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16.08.2005 Regional News

Workshop on hybrid maize-seed production opens in Kumasi

GNA

Kumasi, Aug. 16, GNA - A two-day training workshop on hybrid maize-seed production opened at the Kwadaso Soil Research Institute (SRI) in Kumasi on Tuesday.

The workshop, which is being organised by the Food Crops Development Project (FCDP) in collaboration with the Crops Research Institute (CRI) and the Grains and Legumes Development Board (GLDP), aims at building the capacities and update the skills of the seed inspectors and growers to enable them to provide the needed quality seeds to support farmers. Thirty-five selected seed inspectors, growers and dealers nationwide are attending the workshop.

Speaking at the opening ceremony, Mr Emmanuel K. T. Frimpong, National Co-ordinator of the FCDP, said quality seed production contributed significantly in achieving food security. He said seed production was therefore, a vital component in the FCDP, which was being funded by the African Development Bank and the Government of Ghana at a total cost of 15.67 million dollars. Mr Frimpong said the project sought to enhance food security, improve upon the nutritional status of the farmers and improve on their income generation abilities.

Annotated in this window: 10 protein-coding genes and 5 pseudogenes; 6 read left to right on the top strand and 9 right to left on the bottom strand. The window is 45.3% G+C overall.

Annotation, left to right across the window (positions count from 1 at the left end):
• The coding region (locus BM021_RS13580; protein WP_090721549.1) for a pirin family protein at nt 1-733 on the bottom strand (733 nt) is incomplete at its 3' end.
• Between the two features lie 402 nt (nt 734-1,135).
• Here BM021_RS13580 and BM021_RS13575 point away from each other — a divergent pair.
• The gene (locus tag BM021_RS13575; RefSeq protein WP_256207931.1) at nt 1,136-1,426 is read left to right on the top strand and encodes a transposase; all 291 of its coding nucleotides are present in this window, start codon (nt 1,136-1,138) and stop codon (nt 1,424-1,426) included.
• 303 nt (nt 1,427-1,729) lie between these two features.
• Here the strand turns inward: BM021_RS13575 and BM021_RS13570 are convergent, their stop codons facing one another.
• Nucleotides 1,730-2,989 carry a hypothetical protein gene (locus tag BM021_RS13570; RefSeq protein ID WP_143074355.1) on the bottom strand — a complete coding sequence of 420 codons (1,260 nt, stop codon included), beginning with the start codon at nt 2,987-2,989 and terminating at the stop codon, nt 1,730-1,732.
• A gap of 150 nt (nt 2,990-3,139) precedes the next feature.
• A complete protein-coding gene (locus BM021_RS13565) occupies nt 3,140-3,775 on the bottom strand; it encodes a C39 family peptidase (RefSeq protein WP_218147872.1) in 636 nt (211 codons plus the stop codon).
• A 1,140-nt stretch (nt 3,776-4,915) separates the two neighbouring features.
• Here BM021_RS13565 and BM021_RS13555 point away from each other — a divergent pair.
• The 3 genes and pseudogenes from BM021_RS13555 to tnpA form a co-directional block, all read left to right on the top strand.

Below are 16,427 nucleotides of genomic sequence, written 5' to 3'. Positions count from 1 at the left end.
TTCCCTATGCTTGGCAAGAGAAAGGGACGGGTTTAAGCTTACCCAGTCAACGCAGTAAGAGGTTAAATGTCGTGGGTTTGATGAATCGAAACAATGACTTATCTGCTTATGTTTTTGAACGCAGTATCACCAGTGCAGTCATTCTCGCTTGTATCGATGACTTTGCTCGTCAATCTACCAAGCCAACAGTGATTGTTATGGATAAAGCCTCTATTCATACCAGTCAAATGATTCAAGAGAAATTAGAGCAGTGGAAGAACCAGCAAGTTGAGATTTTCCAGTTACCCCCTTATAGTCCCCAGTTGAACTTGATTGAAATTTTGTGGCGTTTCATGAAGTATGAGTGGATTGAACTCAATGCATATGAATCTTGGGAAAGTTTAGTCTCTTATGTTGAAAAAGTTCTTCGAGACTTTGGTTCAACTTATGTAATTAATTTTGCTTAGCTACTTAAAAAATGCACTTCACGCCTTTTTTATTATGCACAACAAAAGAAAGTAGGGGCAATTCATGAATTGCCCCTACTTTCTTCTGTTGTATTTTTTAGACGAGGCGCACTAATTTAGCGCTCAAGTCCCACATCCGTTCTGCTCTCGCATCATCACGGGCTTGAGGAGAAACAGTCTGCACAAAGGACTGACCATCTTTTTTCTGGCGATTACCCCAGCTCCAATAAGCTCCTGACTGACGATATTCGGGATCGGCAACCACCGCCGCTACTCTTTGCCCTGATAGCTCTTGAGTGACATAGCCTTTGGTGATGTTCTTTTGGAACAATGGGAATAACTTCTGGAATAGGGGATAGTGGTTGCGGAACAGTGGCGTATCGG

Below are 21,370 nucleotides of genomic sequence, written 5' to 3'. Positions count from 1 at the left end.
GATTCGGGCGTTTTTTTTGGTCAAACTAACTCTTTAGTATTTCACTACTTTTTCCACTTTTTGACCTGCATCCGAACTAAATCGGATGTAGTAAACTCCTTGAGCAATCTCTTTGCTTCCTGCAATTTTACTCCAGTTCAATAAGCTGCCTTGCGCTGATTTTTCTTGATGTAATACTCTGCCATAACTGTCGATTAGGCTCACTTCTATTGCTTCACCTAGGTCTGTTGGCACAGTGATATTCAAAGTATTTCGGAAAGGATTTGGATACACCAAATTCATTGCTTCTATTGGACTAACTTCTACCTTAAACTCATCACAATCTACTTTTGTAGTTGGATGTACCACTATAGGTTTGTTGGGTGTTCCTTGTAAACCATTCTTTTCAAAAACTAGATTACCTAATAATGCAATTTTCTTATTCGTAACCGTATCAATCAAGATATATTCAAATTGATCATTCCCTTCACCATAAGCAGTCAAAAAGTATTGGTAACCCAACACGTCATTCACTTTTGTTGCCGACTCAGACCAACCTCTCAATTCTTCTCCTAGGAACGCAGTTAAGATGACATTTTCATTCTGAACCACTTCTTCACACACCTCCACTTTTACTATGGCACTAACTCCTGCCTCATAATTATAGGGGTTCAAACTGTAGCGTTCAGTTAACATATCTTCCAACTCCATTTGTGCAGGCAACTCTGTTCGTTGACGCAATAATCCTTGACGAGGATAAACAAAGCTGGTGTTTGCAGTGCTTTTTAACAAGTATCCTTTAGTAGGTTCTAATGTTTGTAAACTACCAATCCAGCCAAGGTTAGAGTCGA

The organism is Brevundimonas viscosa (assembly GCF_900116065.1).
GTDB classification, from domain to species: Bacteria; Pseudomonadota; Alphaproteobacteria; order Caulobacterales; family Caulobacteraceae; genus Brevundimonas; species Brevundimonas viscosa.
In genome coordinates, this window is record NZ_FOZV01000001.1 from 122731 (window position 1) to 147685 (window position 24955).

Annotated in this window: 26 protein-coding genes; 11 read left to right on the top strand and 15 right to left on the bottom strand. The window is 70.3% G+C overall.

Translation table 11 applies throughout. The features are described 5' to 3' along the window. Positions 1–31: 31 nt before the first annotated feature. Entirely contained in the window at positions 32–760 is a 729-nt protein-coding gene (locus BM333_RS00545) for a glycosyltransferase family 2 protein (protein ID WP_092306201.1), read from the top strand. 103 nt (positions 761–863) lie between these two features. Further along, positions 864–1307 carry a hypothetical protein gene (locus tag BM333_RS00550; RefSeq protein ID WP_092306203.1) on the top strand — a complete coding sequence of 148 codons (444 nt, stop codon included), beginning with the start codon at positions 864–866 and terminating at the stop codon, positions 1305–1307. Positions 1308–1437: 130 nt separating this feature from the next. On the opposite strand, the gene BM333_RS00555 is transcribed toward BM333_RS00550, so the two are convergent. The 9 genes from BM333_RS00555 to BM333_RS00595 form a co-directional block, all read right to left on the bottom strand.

He said under the project, 36 seed inspectors and 300 seed growers and dealers had been trained in the production of quality seed. Mr Frimpong mentioned inadequate supply of improved seed, inadequate storage facilities, sale of adulterated seed, the absence of a national seed law and inadequate national seed reserves as some of the challenges facing the project.

He called for the strengthening of collaboration of all stakeholders in the seed production industry to improve accessibility of quality seeds to farmers.

Mr Christian Adu Nti, Ashanti Regional Director of Food and Agriculture, said the desire by the government to increase local food production and cut down on imports could only be achieved through the use of good quality and high yielding seeds.

He said the hybrid maize developed by the CRI had proved to be high yielding and urged the participants to maximise the advantages of the hybrids to satisfy the growing demand by farmers without compromising on quality.

Dr John Nuamah Asafu-Agyei, Director of CRI, in an address read for him, said the institute had released nutritionally enhanced varieties of maize, rice, cowpea, soybeans and groundnuts for home consumption as well as the livestock and poultry industries.

He said the hybrids were highly productive and had superior nutritional value and appealed to the participants to propagate it to enable farmers adopt and improve food production in the country.

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